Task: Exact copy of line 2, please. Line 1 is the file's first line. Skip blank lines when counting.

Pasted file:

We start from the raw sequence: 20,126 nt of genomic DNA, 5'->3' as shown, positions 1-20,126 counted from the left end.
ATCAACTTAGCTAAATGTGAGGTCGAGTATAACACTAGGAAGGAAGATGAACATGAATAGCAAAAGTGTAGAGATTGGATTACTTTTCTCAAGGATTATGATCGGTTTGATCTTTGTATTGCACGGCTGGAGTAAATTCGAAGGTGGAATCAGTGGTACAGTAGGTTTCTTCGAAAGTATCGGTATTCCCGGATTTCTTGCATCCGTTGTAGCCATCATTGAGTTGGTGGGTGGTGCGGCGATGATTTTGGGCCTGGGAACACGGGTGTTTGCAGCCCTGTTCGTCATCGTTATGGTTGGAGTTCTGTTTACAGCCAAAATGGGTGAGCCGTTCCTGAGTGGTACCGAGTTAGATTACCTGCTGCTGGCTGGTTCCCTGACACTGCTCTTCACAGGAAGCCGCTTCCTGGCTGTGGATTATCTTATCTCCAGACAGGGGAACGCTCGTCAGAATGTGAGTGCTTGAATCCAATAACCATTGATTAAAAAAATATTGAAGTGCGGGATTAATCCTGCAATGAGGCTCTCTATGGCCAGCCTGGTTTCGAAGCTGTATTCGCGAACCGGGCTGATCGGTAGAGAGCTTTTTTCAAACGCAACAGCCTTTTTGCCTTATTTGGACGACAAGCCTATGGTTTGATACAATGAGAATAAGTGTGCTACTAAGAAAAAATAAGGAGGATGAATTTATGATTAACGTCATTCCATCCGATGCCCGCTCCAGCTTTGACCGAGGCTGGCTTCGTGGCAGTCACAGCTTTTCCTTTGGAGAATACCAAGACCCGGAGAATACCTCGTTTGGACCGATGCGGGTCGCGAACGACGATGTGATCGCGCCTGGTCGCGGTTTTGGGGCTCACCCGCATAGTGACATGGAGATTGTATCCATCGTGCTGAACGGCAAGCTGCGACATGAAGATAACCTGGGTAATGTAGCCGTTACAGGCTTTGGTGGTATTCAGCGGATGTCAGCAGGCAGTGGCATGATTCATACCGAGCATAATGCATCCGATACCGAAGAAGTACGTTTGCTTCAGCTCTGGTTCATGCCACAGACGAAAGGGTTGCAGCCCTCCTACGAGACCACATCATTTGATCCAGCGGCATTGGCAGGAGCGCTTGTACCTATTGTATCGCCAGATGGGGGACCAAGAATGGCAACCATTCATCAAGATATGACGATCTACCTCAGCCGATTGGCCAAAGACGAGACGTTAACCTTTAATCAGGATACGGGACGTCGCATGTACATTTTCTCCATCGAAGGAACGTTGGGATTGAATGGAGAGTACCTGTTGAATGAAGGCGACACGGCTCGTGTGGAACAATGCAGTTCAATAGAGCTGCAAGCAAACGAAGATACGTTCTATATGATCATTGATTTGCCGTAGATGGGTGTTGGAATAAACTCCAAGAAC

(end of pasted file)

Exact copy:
ATCAACTTAGCTAAATGTGAGGTCGAGTATAACACTAGGAAGGAAGATGAACATGAATAGCAAAAGTGTAGAGATTGGATTACTTTTCTCAAGGATTATGATCGGTTTGATCTTTGTATTGCACGGCTGGAGTAAATTCGAAGGTGGAATCAGTGGTACAGTAGGTTTCTTCGAAAGTATCGGTATTCCCGGATTTCTTGCATCCGTTGTAGCCATCATTGAGTTGGTGGGTGGTGCGGCGATGATTTTGGGCCTGGGAACACGGGTGTTTGCAGCCCTGTTCGTCATCGTTATGGTTGGAGTTCTGTTTACAGCCAAAATGGGTGAGCCGTTCCTGAGTGGTACCGAGTTAGATTACCTGCTGCTGGCTGGTTCCCTGACACTGCTCTTCACAGGAAGCCGCTTCCTGGCTGTGGATTATCTTATCTCCAGACAGGGGAACGCTCGTCAGAATGTGAGTGCTTGAATCCAATAACCATTGATTAAAAAAATATTGAAGTGCGGGATTAATCCTGCAATGAGGCTCTCTATGGCCAGCCTGGTTTCGAAGCTGTATTCGCGAACCGGGCTGATCGGTAGAGAGCTTTTTTCAAACGCAACAGCCTTTTTGCCTTATTTGGACGACAAGCCTATGGTTTGATACAATGAGAATAAGTGTGCTACTAAGAAAAAATAAGGAGGATGAATTTATGATTAACGTCATTCCATCCGATGCCCGCTCCAGCTTTGACCGAGGCTGGCTTCGTGGCAGTCACAGCTTTTCCTTTGGAGAATACCAAGACCCGGAGAATACCTCGTTTGGACCGATGCGGGTCGCGAACGACGATGTGATCGCGCCTGGTCGCGGTTTTGGGGCTCACCCGCATAGTGACATGGAGATTGTATCCATCGTGCTGAACGGCAAGCTGCGACATGAAGATAACCTGGGTAATGTAGCCGTTACAGGCTTTGGTGGTATTCAGCGGATGTCAGCAGGCAGTGGCATGATTCATACCGAGCATAATGCATCCGATACCGAAGAAGTACGTTTGCTTCAGCTCTGGTTCATGCCACAGACGAAAGGGTTGCAGCCCTCCTACGAGACCACATCATTTGATCCAGCGGCATTGGCAGGAGCGCTTGTACCTATTGTATCGCCAGATGGGGGACCAAGAATGGCAACCATTCATCAAGATATGACGATCTACCTCAGCCGATTGGCCAAAGACGAGACGTTAACCTTTAATCAGGATACGGGACGTCGCATGTACATTTTCTCCATCGAAGGAACGTTGGGATTGAATGGAGAGTACCTGTTGAATGAAGGCGACACGGCTCGTGTGGAACAATGCAGTTCAATAGAGCTGCAAGCAAACGAAGATACGTTCTATATGATCATTGATTTGCCGTAGATGGGTGTTGGAATAAACTCCAAGAAC